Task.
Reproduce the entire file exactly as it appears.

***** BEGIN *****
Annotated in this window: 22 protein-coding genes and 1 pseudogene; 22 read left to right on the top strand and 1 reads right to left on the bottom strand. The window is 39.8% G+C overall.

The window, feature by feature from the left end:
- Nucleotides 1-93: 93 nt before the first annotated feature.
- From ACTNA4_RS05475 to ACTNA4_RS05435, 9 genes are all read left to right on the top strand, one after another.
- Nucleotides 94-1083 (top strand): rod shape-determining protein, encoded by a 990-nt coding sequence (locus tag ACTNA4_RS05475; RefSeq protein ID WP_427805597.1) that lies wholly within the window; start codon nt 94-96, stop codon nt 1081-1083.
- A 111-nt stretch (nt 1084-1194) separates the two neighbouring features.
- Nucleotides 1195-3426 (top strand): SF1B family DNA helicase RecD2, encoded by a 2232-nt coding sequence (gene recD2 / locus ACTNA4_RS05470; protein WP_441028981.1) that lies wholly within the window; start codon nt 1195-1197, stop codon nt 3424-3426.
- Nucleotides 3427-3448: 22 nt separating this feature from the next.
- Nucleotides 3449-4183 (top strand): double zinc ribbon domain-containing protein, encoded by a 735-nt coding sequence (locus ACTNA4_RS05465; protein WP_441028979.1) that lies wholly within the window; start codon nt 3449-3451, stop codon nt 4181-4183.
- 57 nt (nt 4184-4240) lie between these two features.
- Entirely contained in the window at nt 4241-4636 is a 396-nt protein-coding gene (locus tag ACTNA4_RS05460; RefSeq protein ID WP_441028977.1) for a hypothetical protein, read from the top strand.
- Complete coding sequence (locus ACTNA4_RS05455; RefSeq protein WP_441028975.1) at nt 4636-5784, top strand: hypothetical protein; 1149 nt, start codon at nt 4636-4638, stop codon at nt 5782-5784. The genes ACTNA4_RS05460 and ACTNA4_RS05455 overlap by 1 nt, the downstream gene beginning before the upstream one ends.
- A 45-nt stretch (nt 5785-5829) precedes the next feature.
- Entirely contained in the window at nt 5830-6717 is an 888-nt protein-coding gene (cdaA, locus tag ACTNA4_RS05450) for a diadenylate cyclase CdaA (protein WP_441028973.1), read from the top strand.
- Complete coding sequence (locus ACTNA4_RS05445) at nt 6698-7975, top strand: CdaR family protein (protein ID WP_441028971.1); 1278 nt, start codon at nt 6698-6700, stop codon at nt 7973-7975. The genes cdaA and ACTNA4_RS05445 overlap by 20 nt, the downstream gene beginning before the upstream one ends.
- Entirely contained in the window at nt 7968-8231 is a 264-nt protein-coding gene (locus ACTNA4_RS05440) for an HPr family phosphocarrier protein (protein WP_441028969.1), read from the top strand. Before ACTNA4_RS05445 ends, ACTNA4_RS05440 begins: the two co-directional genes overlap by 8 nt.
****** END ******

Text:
Annotated in this window: 22 protein-coding genes and 1 pseudogene; 22 read left to right on the top strand and 1 reads right to left on the bottom strand. The window is 39.8% G+C overall.

The window, feature by feature from the left end:
- Nucleotides 1-93: 93 nt before the first annotated feature.
- From ACTNA4_RS05475 to ACTNA4_RS05435, 9 genes are all read left to right on the top strand, one after another.
- Nucleotides 94-1083 (top strand): rod shape-determining protein, encoded by a 990-nt coding sequence (locus tag ACTNA4_RS05475; RefSeq protein ID WP_427805597.1) that lies wholly within the window; start codon nt 94-96, stop codon nt 1081-1083.
- A 111-nt stretch (nt 1084-1194) separates the two neighbouring features.
- Nucleotides 1195-3426 (top strand): SF1B family DNA helicase RecD2, encoded by a 2232-nt coding sequence (gene recD2 / locus ACTNA4_RS05470; protein WP_441028981.1) that lies wholly within the window; start codon nt 1195-1197, stop codon nt 3424-3426.
- Nucleotides 3427-3448: 22 nt separating this feature from the next.
- Nucleotides 3449-4183 (top strand): double zinc ribbon domain-containing protein, encoded by a 735-nt coding sequence (locus ACTNA4_RS05465; protein WP_441028979.1) that lies wholly within the window; start codon nt 3449-3451, stop codon nt 4181-4183.
- 57 nt (nt 4184-4240) lie between these two features.
- Entirely contained in the window at nt 4241-4636 is a 396-nt protein-coding gene (locus tag ACTNA4_RS05460; RefSeq protein ID WP_441028977.1) for a hypothetical protein, read from the top strand.
- Complete coding sequence (locus ACTNA4_RS05455; RefSeq protein WP_441028975.1) at nt 4636-5784, top strand: hypothetical protein; 1149 nt, start codon at nt 4636-4638, stop codon at nt 5782-5784. The genes ACTNA4_RS05460 and ACTNA4_RS05455 overlap by 1 nt, the downstream gene beginning before the upstream one ends.
- A 45-nt stretch (nt 5785-5829) precedes the next feature.
- Entirely contained in the window at nt 5830-6717 is an 888-nt protein-coding gene (cdaA, locus tag ACTNA4_RS05450) for a diadenylate cyclase CdaA (protein WP_441028973.1), read from the top strand.
- Complete coding sequence (locus ACTNA4_RS05445) at nt 6698-7975, top strand: CdaR family protein (protein ID WP_441028971.1); 1278 nt, start codon at nt 6698-6700, stop codon at nt 7973-7975. The genes cdaA and ACTNA4_RS05445 overlap by 20 nt, the downstream gene beginning before the upstream one ends.
- Entirely contained in the window at nt 7968-8231 is a 264-nt protein-coding gene (locus ACTNA4_RS05440) for an HPr family phosphocarrier protein (protein WP_441028969.1), read from the top strand. Before ACTNA4_RS05445 ends, ACTNA4_RS05440 begins: the two co-directional genes overlap by 8 nt.